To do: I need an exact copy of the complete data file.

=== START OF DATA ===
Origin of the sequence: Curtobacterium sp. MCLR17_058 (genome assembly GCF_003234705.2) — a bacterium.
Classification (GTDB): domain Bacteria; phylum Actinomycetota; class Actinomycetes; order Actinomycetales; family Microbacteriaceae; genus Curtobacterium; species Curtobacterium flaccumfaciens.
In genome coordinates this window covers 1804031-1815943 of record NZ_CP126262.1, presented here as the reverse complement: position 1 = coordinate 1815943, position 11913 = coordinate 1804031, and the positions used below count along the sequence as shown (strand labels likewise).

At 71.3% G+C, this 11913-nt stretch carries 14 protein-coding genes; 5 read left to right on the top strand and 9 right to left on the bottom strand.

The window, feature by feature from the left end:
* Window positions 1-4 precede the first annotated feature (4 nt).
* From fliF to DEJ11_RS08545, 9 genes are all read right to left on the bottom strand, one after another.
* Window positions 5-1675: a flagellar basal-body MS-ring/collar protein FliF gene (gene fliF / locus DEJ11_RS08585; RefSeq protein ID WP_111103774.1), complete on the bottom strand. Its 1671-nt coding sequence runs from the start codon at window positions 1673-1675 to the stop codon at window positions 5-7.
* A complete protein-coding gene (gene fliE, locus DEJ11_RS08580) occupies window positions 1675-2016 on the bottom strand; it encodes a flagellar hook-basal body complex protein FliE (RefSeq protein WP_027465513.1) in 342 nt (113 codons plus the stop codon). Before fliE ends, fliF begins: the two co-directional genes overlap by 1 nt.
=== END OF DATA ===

Origin of the sequence: Curtobacterium sp. MCLR17_058 (genome assembly GCF_003234705.2) — a bacterium.
Classification (GTDB): domain Bacteria; phylum Actinomycetota; class Actinomycetes; order Actinomycetales; family Microbacteriaceae; genus Curtobacterium; species Curtobacterium flaccumfaciens.
In genome coordinates this window covers 1804031-1815943 of record NZ_CP126262.1, presented here as the reverse complement: position 1 = coordinate 1815943, position 11913 = coordinate 1804031, and the positions used below count along the sequence as shown (strand labels likewise).

At 71.3% G+C, this 11913-nt stretch carries 14 protein-coding genes; 5 read left to right on the top strand and 9 right to left on the bottom strand.

The window, feature by feature from the left end:
* Window positions 1-4 precede the first annotated feature (4 nt).
* From fliF to DEJ11_RS08545, 9 genes are all read right to left on the bottom strand, one after another.
* Window positions 5-1675: a flagellar basal-body MS-ring/collar protein FliF gene (gene fliF / locus DEJ11_RS08585; RefSeq protein ID WP_111103774.1), complete on the bottom strand. Its 1671-nt coding sequence runs from the start codon at window positions 1673-1675 to the stop codon at window positions 5-7.
* A complete protein-coding gene (gene fliE, locus DEJ11_RS08580) occupies window positions 1675-2016 on the bottom strand; it encodes a flagellar hook-basal body complex protein FliE (RefSeq protein WP_027465513.1) in 342 nt (113 codons plus the stop codon). Before fliE ends, fliF begins: the two co-directional genes overlap by 1 nt.